When interacting with electromagnetic waves, the FSS can display specific bandpass or bandstop filtering characteristics and serve as a spatial filter in two dimensions1,2. The FSS has become widely used in a number of fields recently, including aircraft antenna radomes3,4,5,6,7, satellite communications8,9,10,11, electromagnetic shielding12,13,14,15,16, and microwave absorbers17,18,19. Detection radars have progressively extended their operational frequencies to the microwave and millimeter-wave dual-bands, accompanied by substantially higher bandwidths and data transmission rates, due to the rapid advancement of radar systems and communication technologies20,21. A FSS with wideband, wide-angle, polarization-insensitive characteristics and high out-of-band suppression is therefore urgently needed. This will ensure the antenna's electromagnetic transparency within its diverse operational frequency bands while decreasing its electromagnetic interference outside of those bands.

Traditionally, achieving multi-band FSS has involved the use of multi-resonant units22,23,24,25, complementary structures26,27, and fractal structure designs28,29. In reference30, a two-dimensional double annular periodic array and a grid array are cascaded to create a dual-band FSS. This FSS exhibits good angular stability and wideband transmission in the X-band and Ka-band frequency ranges. A three-dimensional (3D)-FSS that has efficient transmission and out-of-band suppression performance for signals in the S-band and Ku-band is described in reference31. This was accomplished by constructing 3D resonant cavities using a particular configuration of a two-dimensional periodic array, which permits two distinct propagation modes. The design of a dual-band FSS utilizing quarter-mode substrate integrated waveguide technology is presented in Reference32. The FSS demonstrates a quasi-elliptic passband frequency response, effectively reducing structure thickness and achieving strong out-of-band suppression. The passband bandwidth and interband shielding performance need to be enhanced for practical applications. In reference33,34, the dual-band FSSs with strong out-of-band suppression and high-order bandpass response characteristics are designed based on the AC-DMPR aperture-coupled dual-mode patch resonator. This design significantly expands the frequency-band interval while maintaining a low-profile structure. In addition, it is a challenge for dual-band FSS design to achieve broadband operating frequency, strong out-of-band shielding, good polarization, and angular stability at the same time14,35,36,37,38,39,40.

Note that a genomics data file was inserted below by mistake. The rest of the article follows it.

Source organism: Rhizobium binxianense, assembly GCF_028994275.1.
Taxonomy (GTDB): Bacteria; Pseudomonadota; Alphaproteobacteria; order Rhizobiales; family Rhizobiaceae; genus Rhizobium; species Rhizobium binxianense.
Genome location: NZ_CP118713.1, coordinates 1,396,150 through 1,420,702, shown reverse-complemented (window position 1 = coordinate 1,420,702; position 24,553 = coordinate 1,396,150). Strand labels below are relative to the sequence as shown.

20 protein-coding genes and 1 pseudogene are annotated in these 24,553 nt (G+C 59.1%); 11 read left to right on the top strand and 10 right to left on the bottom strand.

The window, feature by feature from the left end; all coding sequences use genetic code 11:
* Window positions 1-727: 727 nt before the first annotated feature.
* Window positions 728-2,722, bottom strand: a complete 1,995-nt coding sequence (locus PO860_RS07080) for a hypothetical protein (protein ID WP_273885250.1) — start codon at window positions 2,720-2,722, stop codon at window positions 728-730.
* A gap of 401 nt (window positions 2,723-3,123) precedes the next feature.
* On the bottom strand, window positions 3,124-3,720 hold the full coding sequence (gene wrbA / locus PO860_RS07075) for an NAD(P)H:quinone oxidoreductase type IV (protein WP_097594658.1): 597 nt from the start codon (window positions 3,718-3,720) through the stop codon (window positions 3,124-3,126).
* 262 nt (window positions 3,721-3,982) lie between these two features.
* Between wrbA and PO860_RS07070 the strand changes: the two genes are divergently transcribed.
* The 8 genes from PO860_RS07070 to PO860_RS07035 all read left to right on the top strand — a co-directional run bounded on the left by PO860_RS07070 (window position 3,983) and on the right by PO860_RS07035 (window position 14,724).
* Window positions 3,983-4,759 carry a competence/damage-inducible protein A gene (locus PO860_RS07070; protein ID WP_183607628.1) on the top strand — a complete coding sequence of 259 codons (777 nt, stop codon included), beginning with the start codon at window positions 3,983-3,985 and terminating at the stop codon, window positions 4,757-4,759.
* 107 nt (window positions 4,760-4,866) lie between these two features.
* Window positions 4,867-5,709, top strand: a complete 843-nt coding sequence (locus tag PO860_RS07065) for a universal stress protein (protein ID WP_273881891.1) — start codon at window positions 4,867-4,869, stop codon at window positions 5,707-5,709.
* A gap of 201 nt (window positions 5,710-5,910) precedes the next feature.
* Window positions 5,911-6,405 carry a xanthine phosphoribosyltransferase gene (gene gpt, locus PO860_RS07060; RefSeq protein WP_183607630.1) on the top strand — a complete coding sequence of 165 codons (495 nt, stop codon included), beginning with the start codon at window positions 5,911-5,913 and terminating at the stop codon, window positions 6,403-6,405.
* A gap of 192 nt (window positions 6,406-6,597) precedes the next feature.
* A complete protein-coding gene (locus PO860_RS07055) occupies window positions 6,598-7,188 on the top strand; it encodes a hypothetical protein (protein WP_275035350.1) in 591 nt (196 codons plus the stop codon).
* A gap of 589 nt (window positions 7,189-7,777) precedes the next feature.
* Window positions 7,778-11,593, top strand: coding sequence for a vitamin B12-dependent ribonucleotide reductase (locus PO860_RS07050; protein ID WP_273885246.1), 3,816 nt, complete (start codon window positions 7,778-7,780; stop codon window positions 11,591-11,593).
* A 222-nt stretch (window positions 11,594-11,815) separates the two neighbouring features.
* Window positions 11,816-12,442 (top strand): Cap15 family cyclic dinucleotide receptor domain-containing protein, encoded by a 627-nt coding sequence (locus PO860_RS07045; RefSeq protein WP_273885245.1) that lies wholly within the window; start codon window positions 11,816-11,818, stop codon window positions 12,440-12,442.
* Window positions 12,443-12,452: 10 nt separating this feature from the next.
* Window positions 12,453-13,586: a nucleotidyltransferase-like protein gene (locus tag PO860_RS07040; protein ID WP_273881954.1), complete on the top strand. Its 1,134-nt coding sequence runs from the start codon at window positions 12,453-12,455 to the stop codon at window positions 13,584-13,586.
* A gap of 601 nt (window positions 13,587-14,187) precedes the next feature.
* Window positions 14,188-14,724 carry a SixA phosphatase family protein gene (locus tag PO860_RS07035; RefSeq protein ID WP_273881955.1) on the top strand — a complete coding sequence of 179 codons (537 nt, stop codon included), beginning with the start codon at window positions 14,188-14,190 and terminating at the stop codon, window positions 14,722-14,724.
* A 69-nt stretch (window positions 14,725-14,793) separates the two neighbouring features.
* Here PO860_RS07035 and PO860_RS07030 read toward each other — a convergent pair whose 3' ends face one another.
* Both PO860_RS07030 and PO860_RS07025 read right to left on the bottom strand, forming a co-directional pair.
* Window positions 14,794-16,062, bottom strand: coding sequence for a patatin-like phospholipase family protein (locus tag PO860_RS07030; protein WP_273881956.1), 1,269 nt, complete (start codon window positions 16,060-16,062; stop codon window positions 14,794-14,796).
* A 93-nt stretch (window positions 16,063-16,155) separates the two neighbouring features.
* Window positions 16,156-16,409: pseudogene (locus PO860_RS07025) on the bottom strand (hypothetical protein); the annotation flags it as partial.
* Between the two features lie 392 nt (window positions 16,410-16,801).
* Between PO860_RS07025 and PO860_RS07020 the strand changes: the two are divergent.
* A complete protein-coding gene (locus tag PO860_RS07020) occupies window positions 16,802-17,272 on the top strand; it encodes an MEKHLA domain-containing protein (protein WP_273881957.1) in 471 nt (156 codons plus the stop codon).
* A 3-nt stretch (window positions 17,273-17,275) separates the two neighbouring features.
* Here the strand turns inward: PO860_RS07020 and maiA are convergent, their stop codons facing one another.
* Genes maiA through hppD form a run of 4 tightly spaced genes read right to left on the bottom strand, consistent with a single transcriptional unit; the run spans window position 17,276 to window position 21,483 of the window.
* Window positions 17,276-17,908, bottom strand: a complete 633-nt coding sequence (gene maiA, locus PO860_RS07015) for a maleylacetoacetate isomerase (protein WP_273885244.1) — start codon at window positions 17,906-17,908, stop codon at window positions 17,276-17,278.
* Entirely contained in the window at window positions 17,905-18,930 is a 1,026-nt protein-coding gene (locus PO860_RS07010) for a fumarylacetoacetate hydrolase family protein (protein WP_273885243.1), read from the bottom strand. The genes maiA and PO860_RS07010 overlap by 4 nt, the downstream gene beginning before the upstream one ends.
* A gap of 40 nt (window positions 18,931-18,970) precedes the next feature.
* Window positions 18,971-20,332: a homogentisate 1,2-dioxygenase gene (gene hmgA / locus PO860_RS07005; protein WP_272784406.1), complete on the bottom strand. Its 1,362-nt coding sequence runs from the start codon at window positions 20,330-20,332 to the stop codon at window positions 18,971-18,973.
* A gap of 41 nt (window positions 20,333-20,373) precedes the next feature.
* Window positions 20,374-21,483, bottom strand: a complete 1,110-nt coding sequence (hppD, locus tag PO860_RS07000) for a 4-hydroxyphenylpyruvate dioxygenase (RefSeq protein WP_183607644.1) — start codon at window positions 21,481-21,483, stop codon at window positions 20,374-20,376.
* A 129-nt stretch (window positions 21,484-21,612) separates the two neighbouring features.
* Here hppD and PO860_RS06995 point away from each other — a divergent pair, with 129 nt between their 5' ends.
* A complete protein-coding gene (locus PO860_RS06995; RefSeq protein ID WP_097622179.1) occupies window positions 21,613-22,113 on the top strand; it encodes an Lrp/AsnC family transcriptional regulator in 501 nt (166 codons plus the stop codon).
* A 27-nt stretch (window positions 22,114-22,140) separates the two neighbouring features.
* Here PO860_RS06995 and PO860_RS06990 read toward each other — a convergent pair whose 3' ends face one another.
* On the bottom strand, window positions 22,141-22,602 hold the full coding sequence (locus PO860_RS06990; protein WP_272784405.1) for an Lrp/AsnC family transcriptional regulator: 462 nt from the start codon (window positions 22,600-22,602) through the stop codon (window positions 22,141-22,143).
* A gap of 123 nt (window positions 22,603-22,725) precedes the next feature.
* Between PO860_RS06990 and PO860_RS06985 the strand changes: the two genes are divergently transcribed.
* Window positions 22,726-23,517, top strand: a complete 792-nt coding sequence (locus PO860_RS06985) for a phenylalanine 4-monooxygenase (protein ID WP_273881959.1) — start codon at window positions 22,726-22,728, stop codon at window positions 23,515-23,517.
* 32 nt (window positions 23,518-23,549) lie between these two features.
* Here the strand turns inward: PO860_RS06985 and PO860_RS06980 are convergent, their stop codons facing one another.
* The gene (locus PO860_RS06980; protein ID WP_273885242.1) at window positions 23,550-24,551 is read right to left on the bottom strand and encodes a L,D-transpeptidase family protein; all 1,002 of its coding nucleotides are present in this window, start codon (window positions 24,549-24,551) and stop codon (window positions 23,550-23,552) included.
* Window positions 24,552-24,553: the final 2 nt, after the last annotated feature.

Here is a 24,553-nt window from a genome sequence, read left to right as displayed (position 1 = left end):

In this paper, a novel second-order band-pass FSS is introduced that operates in microwave and millimeter wave bands and has wide bandwidth and high angular stability. The proposed FSS is a multilayer structure consisting of periodic metallic layers with effective inductance, capacitance, and resonant surface impedance, along with two thin dielectric substrates. In this study, a cross-shaped slot and a Jerusalem cross slot are embedded in metallic layer to broaden the passband and stopband, and improve the electromagnetic shielding effectiveness out-of passband. The FSS achieves a − 3 dB passband range of 17.25–21.59 GHz and 38.51–47.05 GHz, respectively. An ECM is used to analyze the working mechanism of the structure, and experimental validation is performed. The measurement results demonstrate excellent stability of the FSS under TE and TM polarizations when the incident angle varies from 0° to 60°. These results indicate that the proposed FSS is a promising candidate for dual-band radar communication in the microwave and millimeter wave domains.


Structure of the proposed FSS

The three-dimensional topology of the proposed dual-band FSS is shown in Fig. 1a. Two thin dielectric substrates separate the upper, middle, and lower three metal layers. As shown in Fig. 1b, the middle layer contains a metallic inductive grid with a cross-shaped slot and the length l and width W1 specifications. The unit structure, which is defined by a metallic capacitive patch with a curled cross-shaped slot, is identical in the top and bottom layers, as illustrated in Fig. 1c. The F4B-M dielectric substrate has a thickness of h = 0.45 mm, relative permittivity εr = 2.65, and loss tangent tanδ = 0.0013. The non-resonant cell structure composed of the capacitor patch, inductance grid, and capacitor patch can effectively realize the first passband with second-order band-pass filtering characteristics. In order to achieve dual-band transmission performance, the cross-shaped slot resonator and curled slot resonator are integrated in the non-resonant unit structure. This integration allows for the establishment of a second passband while maintaining the original wideband transmission properties. The refined structural parameters are detailed in Table 1.